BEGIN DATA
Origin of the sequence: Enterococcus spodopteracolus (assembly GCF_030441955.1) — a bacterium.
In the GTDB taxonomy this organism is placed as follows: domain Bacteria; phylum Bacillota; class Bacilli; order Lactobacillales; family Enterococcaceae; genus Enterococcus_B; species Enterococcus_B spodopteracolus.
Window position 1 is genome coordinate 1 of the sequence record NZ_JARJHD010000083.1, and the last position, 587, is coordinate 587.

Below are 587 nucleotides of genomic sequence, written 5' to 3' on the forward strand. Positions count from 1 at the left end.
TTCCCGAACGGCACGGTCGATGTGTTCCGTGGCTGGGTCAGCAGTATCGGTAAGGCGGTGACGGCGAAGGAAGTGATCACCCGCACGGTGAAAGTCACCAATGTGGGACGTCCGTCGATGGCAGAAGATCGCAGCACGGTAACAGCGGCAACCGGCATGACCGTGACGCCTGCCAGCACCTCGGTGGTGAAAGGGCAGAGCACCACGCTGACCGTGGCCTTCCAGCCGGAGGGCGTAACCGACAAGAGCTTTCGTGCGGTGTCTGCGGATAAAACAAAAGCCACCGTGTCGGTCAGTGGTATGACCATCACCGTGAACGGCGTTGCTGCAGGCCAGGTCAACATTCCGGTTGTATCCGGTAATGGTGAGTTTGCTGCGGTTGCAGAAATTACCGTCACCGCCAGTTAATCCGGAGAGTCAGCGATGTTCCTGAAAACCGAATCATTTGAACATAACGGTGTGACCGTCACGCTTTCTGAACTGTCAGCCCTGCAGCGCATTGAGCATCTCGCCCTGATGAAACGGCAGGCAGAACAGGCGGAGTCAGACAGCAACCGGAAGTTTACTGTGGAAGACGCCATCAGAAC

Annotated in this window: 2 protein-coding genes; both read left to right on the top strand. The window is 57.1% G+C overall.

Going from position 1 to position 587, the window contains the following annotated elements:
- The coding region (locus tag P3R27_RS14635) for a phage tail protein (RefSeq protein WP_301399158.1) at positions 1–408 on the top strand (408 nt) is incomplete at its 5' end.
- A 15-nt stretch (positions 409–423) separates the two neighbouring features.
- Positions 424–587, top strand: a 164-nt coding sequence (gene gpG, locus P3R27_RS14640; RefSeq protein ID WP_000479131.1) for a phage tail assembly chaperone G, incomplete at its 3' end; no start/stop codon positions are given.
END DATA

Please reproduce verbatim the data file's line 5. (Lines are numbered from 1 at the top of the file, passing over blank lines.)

TTCCCGAACGGCACGGTCGATGTGTTCCGTGGCTGGGTCAGCAGTATCGGTAAGGCGGTGACGGCGAAGGAAGTGATCACCCGCACGGTGAAAGTCACCAATGTGGGACGTCCGTCGATGGCAGAAGATCGCAGCACGGTAACAGCGGCAACCGGCATGACCGTGACGCCTGCCAGCACCTCGGTGGTGAAAGGGCAGAGCACCACGCTGACCGTGGCCTTCCAGCCGGAGGGCGTAACCGACAAGAGCTTTCGTGCGGTGTCTGCGGATAAAACAAAAGCCACCGTGTCGGTCAGTGGTATGACCATCACCGTGAACGGCGTTGCTGCAGGCCAGGTCAACATTCCGGTTGTATCCGGTAATGGTGAGTTTGCTGCGGTTGCAGAAATTACCGTCACCGCCAGTTAATCCGGAGAGTCAGCGATGTTCCTGAAAACCGAATCATTTGAACATAACGGTGTGACCGTCACGCTTTCTGAACTGTCAGCCCTGCAGCGCATTGAGCATCTCGCCCTGATGAAACGGCAGGCAGAACAGGCGGAGTCAGACAGCAACCGGAAGTTTACTGTGGAAGACGCCATCAGAAC